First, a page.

Election 2024

Election 2024

All change means little change for markets

Given the political events at the end of last week, and over the weekend in France, we thought you might welcome an update. We will be writing more fully in a few weeks’ time with our half-yearly Profile Report so with that in mind, we will keep things relatively brief.

As predicted by the polls, Labour secured a landslide victory at the General Election on the 4th July, securing 411 seats giving them a majority of 172, and propelling Sir Keir Starmer to office as Prime Minister. The Conservatives endured the worst election outcome in their history, obtaining 121 seats, prompting the resignation of Rishi Sunak and starting the process of a leadership contest. Meanwhile, the Liberal Democrats enjoyed their strongest showing since 1923, winning 72 seats, and Reform UK made significant inroads into the Conservative vote, winning more than 14% of the national vote.

This large Labour majority gives the party the power to stick to its central plan of stability, encouraging private sector investment, and lifting longer-term growth. The government plans to implement reforms to achieve these aims, but this is against a backdrop of fiscal constraint and having already committed to current fiscal rules. In the coming weeks we should expect the new government to provide more detail, but the impact on the economy is likely to be relatively small and take time to bear fruit, reflecting a pragmatic approach with a dose of realism. Taking time and avoiding knee-jerk actions will certainly please financial markets.

The next Budget is likely to provide further detail, and this will be interesting, given Labour has said there will not be major tax rises or spending cuts. It takes the Office for Budget Responsibility (OBR) 10 weeks’ notice to prepare its forecasts, meaning that any budget would be unlikely before mid-September, and more likely in the form of an autumn budget in October or November, coinciding with a comprehensive spending review. The prospect of using some leeway around the fiscal rules over time, and possibly more government borrowing, and certain tax rises cannot be ruled out. On the latter, there are some obvious areas which may come under the spotlight – capital gains tax and inheritance tax being two of them – so areas to watch as we move through the government’s five-year term.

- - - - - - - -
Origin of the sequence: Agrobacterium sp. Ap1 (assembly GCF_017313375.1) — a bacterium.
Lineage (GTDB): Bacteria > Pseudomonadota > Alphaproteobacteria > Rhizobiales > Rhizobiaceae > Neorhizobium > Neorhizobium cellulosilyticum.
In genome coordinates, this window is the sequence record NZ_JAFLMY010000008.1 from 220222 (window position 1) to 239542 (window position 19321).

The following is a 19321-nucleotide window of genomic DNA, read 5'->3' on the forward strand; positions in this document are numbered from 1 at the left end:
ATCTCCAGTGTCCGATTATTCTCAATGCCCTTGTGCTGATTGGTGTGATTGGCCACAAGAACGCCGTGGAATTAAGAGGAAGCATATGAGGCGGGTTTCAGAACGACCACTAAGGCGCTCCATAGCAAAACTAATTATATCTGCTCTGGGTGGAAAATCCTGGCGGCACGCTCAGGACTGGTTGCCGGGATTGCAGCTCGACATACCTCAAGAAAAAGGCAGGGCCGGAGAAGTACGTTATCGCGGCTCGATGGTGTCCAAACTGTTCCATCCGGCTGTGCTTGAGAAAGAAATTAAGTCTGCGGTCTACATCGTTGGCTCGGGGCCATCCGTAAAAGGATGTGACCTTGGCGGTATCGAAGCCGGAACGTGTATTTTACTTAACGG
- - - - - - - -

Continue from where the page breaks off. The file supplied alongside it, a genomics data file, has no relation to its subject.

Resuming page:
In the very near-term, any economic implications are likely to be modest in nature, although the lifting of political uncertainty should be a clear positive for UK assets. Markets have broadly taken the outcome in their stride, with UK domestically focused equities outperforming UK companies with high international exposure, whilst the pound has strengthened. This is not unusual. With the exception of the ill-fated Truss era, politics hasn’t meaningfully moved markets in a long time, and none of the immediate fall-out following the election are expected to generate any extraordinary movements, largely because so much has been sign-posted.

Across the Channel at the weekend, we also had the second round of the French elections. The far-right National Rally, which led the first round of the elections, was pushed back to third place, lagging a left-wing alliance and President Macron’s centrists. The prospect of a Far-Right majority can therefore be ruled out. Nevertheless, at this point, the country is facing a hung parliament and possible ‘grand coalition’, which may add to fears around the country’s fiscal position. But unlike the UK, the political upheaval in France has had a greater impact on financial markets.

A landslide win for the French far right in the European elections, coupled with the surprise call for a snap election, led to the worst week in two years for the French benchmark index CAC 40. French government bond yields also went up and the spread between French and German bonds (the difference between the yields of these two securities) widened, reflecting investor unease. But political events in France alone were not enough to halt wider European stock markets. The Euro STOXX50 index has still delivered a near 21% return over the past 12 months.

An object lesson in the need for diversification if ever there was one. We will be writing more fully towards the end of July with a full appraisal of financial markets, and the performance of your chosen strategy.

Dr Andrew Mann

Investment Director